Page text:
Personally I don’t find it odd that someone who loves video games could, in turn, bring up the negative stereotypes of gaming. However, whether or not you consider his wording reflective or reinforcing of that stereotype would be a matter of personal opinion. Although I think bringing up a stereotype perpetuates its existence I don’t think Grossman deserves to be verbally chastised for merely noting that there is a stereotype.

I whole-heartedly agree that gaming isn’t a niche, though I think that it doesn’t have quite the mass appeal or market saturation of other forms of media such as TV or books yet. In that sense I do see it as a smaller market, though not one that is as small as meriting being called an “invisible subculture” like Grossman said. (One of the few bits of the article I see being incorrect or offensive) I think it is safe to say that there are still a fair amount of people who still don’t see gaming as a legitimate medium, and I think that he believes those are the people who read the Times.

Honestly I just can’t see this article as trying to negatively illuminate anything game related. He could have chose his words better, but that’s about all I can see an issue with. Either way its interpretation is up to that of the interpreter and I believe on this point we are two different people. Two people which, I assume, are fairly steadfast in their interpretation.

As I conceded before, the article could be taken either way. The most glaring factual error to me is the part where he refers to Halo 2 as an Xbox 360 exclusive. It’s definitely a minor quibble because Halo 2 certainly plays on the 360 and it is an overall Xbox exclusive. But it’s a mistake I don’t think any gamer is likely to make, it reads like something someone reporting on a scene for the first time would say. If you start there, then read with the assumption the author isn’t part of the subculture as he calls it then you have to wonder why he spends so very much time referencing the negative gamer stereotype. I’m not saying he believes one thing or another because you can’t be sure, but it just seems curious.

I talk and write about games a lot because I play them a lot and yet I hardly ever think of gamers as antisocial or whatever the stereotype is, and I certainly don’t pepper my descriptions or writings with references to those stereotypes even when talking to non-gamers. But that, like my interpretation of the Time article, is just me.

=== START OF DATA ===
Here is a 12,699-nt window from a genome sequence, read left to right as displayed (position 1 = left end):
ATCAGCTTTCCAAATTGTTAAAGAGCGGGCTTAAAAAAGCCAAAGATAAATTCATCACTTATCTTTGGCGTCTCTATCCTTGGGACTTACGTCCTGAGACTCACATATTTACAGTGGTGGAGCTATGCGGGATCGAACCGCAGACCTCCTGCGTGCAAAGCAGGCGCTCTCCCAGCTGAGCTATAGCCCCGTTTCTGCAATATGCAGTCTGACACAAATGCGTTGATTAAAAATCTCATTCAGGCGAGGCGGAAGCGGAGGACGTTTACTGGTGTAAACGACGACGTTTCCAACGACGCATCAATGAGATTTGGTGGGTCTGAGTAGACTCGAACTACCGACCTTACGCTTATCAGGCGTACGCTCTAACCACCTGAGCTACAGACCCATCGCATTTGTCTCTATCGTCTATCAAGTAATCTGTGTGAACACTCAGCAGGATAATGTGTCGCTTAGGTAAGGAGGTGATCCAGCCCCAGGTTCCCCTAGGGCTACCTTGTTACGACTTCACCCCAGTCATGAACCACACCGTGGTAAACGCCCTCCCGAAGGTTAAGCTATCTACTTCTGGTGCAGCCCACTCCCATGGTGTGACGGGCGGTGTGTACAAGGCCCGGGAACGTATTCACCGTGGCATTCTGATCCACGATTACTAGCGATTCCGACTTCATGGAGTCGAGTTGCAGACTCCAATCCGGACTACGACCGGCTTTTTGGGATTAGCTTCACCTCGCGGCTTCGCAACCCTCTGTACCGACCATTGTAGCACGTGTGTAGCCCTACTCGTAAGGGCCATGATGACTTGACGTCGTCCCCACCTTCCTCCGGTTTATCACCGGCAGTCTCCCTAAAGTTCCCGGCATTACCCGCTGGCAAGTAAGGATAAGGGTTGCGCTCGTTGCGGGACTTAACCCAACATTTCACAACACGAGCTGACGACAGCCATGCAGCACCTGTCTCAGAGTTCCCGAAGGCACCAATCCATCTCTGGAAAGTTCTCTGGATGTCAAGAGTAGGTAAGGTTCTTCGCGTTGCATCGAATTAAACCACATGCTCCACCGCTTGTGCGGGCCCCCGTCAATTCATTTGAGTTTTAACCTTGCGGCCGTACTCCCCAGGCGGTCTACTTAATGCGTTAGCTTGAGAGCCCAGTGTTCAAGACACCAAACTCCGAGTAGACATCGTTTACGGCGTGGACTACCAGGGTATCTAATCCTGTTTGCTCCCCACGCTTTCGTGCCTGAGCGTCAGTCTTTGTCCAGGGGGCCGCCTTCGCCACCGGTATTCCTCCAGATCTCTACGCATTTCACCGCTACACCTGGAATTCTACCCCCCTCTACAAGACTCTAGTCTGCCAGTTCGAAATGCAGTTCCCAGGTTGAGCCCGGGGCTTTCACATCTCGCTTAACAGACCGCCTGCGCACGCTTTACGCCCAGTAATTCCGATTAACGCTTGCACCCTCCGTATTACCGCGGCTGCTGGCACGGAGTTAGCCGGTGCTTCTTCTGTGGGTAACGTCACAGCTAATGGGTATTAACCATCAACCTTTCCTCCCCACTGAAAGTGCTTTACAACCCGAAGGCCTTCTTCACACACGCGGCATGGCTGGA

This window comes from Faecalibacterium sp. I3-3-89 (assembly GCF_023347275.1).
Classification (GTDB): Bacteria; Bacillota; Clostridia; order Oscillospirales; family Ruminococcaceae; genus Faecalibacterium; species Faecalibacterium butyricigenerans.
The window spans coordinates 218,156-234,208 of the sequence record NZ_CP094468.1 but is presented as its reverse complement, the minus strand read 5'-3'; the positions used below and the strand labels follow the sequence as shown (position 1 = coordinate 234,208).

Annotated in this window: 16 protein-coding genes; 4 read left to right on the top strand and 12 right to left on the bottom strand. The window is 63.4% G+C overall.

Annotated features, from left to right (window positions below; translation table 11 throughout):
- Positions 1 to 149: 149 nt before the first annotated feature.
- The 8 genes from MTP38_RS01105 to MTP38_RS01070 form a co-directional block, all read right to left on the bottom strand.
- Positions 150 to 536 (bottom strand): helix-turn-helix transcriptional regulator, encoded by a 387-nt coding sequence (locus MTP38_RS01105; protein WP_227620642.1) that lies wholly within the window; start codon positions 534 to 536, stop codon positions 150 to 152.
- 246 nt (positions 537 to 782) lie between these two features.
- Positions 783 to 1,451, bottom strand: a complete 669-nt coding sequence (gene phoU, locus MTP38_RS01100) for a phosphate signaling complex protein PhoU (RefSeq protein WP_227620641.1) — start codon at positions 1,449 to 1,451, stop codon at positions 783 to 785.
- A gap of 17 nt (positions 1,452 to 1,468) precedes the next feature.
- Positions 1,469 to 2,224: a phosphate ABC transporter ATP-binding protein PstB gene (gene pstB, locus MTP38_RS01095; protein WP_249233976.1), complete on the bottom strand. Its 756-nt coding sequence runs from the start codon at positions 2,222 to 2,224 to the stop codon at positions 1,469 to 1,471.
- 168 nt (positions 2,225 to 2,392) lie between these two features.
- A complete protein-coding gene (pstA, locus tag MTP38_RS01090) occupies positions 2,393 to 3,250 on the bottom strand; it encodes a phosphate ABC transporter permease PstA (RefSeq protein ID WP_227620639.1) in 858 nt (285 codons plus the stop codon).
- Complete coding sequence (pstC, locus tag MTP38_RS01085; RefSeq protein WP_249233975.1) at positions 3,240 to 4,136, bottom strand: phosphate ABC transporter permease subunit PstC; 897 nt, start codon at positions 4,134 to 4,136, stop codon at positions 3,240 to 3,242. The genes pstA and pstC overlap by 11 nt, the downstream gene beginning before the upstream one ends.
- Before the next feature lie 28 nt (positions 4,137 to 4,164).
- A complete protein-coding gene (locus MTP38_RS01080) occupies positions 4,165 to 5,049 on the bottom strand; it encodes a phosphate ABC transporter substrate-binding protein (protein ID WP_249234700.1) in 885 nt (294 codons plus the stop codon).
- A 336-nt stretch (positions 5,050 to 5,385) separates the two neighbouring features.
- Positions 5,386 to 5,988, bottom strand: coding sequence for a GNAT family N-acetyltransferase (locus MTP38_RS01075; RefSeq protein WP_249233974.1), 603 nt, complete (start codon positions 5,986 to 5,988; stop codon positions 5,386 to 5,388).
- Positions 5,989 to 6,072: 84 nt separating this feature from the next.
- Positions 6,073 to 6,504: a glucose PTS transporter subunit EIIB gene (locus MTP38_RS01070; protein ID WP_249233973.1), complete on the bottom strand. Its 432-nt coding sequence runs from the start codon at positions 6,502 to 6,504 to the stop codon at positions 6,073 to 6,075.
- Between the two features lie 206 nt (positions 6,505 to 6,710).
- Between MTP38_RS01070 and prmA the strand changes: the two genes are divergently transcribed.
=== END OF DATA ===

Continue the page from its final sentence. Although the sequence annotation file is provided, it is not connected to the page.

As previously suggested, it looks like Lev Grossman is actually a gamer, or at least he plays Bungie games. He also says he wrote the piece in the print magazine specifically for non-gamers, which was pretty clear. I suppose from those two things the only reasonable conclusion is that he was trying to dispel the myths it sort of sounded like he was perpetuating. I’d be interested to see what a non-gamer took from the article in terms of their perspective on Halo fans or video game enthusiasts in general, because a lot of gamers reacted negatively, myself included.

You’d think we were just a little touchy about that sort of thing.

The most glaring factual error to me is the part where he refers to Halo 2 as an Xbox 360 exclusive. ... But it’s a mistake I don’t think any gamer is likely to make, it reads like something someone reporting on a scene for the first time would say.

Hah, I didn’t catch that one. Given that I would agree that he doesn’t seem like a gamer in the sense that you or I know one. I imagine he plays games like I play board games. If it looks fun I’ll play it, but I don’t get into the latest board-game news. If such a thing really exists (at least in large quantity)...

I talk and write about games a lot ... and I certainly don’t pepper my descriptions or writings with references to those stereotypes even when talking to non-gamers.

That’s a good point. Looking at it like that I would say he went quite overboard in his reference’s to the stereotype. Bringing it up once casually I could see, but having referenced it so many times… I see where you’re coming from now.

Y’know I’d have to say I’d like to see how non-gamers viewed the article as well. It’s too bad we can’t get someone to share their opinion on here who read it. I assume (though I don’t want to make the same, poor assumption as Grossman) that Gear Live readers are versed well enough in games that they would take a similar opinion as one of us on the matter.

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Comments:

@WalkingSnake: Fair enough. Image changed to the cover of the issue carrying the story.


Comments: Page 1 of 1 pages